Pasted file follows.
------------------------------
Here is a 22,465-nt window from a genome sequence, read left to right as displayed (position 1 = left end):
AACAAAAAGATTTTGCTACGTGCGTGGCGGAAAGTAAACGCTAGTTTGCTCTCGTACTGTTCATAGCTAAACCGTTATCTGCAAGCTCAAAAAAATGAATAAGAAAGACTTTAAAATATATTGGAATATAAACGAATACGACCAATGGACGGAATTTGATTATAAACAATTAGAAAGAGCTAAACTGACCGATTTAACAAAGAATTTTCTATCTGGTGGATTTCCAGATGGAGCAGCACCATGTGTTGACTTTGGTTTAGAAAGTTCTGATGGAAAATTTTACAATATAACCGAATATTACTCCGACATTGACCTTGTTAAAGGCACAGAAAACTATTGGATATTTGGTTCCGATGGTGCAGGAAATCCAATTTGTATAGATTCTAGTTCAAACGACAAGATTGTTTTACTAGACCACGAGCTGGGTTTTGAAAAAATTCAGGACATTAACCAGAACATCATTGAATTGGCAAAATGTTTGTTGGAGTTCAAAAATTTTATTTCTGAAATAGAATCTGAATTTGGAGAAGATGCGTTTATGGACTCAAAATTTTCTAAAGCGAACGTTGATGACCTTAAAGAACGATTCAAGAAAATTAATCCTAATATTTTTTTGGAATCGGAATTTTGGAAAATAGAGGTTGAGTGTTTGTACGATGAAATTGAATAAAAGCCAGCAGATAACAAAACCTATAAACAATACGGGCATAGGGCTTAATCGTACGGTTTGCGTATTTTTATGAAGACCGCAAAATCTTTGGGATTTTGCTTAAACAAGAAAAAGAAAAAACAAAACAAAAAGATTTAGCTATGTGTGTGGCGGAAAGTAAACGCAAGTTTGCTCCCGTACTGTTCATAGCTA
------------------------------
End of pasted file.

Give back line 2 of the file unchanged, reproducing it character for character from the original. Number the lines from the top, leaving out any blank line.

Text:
AACAAAAAGATTTTGCTACGTGCGTGGCGGAAAGTAAACGCTAGTTTGCTCTCGTACTGTTCATAGCTAAACCGTTATCTGCAAGCTCAAAAAAATGAATAAGAAAGACTTTAAAATATATTGGAATATAAACGAATACGACCAATGGACGGAATTTGATTATAAACAATTAGAAAGAGCTAAACTGACCGATTTAACAAAGAATTTTCTATCTGGTGGATTTCCAGATGGAGCAGCACCATGTGTTGACTTTGGTTTAGAAAGTTCTGATGGAAAATTTTACAATATAACCGAATATTACTCCGACATTGACCTTGTTAAAGGCACAGAAAACTATTGGATATTTGGTTCCGATGGTGCAGGAAATCCAATTTGTATAGATTCTAGTTCAAACGACAAGATTGTTTTACTAGACCACGAGCTGGGTTTTGAAAAAATTCAGGACATTAACCAGAACATCATTGAATTGGCAAAATGTTTGTTGGAGTTCAAAAATTTTATTTCTGAAATAGAATCTGAATTTGGAGAAGATGCGTTTATGGACTCAAAATTTTCTAAAGCGAACGTTGATGACCTTAAAGAACGATTCAAGAAAATTAATCCTAATATTTTTTTGGAATCGGAATTTTGGAAAATAGAGGTTGAGTGTTTGTACGATGAAATTGAATAAAAGCCAGCAGATAACAAAACCTATAAACAATACGGGCATAGGGCTTAATCGTACGGTTTGCGTATTTTTATGAAGACCGCAAAATCTTTGGGATTTTGCTTAAACAAGAAAAAGAAAAAACAAAACAAAAAGATTTAGCTATGTGTGTGGCGGAAAGTAAACGCAAGTTTGCTCCCGTACTGTTCATAGCTA